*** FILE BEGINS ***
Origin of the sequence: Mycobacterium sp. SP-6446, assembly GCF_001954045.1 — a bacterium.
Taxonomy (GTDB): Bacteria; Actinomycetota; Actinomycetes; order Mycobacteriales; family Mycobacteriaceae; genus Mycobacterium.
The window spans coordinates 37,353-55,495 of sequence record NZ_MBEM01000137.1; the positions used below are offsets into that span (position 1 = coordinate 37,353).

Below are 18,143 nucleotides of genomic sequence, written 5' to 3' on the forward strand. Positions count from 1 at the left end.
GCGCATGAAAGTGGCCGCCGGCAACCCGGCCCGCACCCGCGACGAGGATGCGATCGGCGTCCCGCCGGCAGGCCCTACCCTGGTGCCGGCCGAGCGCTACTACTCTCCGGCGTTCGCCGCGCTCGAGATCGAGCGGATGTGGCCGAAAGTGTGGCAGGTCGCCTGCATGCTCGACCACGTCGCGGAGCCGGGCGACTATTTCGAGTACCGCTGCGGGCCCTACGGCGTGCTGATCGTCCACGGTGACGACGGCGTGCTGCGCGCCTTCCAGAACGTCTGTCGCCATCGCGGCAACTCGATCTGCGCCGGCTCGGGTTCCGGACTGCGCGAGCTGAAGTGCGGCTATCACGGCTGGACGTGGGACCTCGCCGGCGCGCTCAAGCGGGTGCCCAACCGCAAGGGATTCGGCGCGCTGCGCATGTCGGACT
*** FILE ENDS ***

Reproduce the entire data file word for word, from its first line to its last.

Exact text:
Origin of the sequence: Mycobacterium sp. SP-6446, assembly GCF_001954045.1 — a bacterium.
Taxonomy (GTDB): Bacteria; Actinomycetota; Actinomycetes; order Mycobacteriales; family Mycobacteriaceae; genus Mycobacterium.
The window spans coordinates 37,353-55,495 of sequence record NZ_MBEM01000137.1; the positions used below are offsets into that span (position 1 = coordinate 37,353).

Below are 18,143 nucleotides of genomic sequence, written 5' to 3' on the forward strand. Positions count from 1 at the left end.
GCGCATGAAAGTGGCCGCCGGCAACCCGGCCCGCACCCGCGACGAGGATGCGATCGGCGTCCCGCCGGCAGGCCCTACCCTGGTGCCGGCCGAGCGCTACTACTCTCCGGCGTTCGCCGCGCTCGAGATCGAGCGGATGTGGCCGAAAGTGTGGCAGGTCGCCTGCATGCTCGACCACGTCGCGGAGCCGGGCGACTATTTCGAGTACCGCTGCGGGCCCTACGGCGTGCTGATCGTCCACGGTGACGACGGCGTGCTGCGCGCCTTCCAGAACGTCTGTCGCCATCGCGGCAACTCGATCTGCGCCGGCTCGGGTTCCGGACTGCGCGAGCTGAAGTGCGGCTATCACGGCTGGACGTGGGACCTCGCCGGCGCGCTCAAGCGGGTGCCCAACCGCAAGGGATTCGGCGCGCTGCGCATGTCGGACT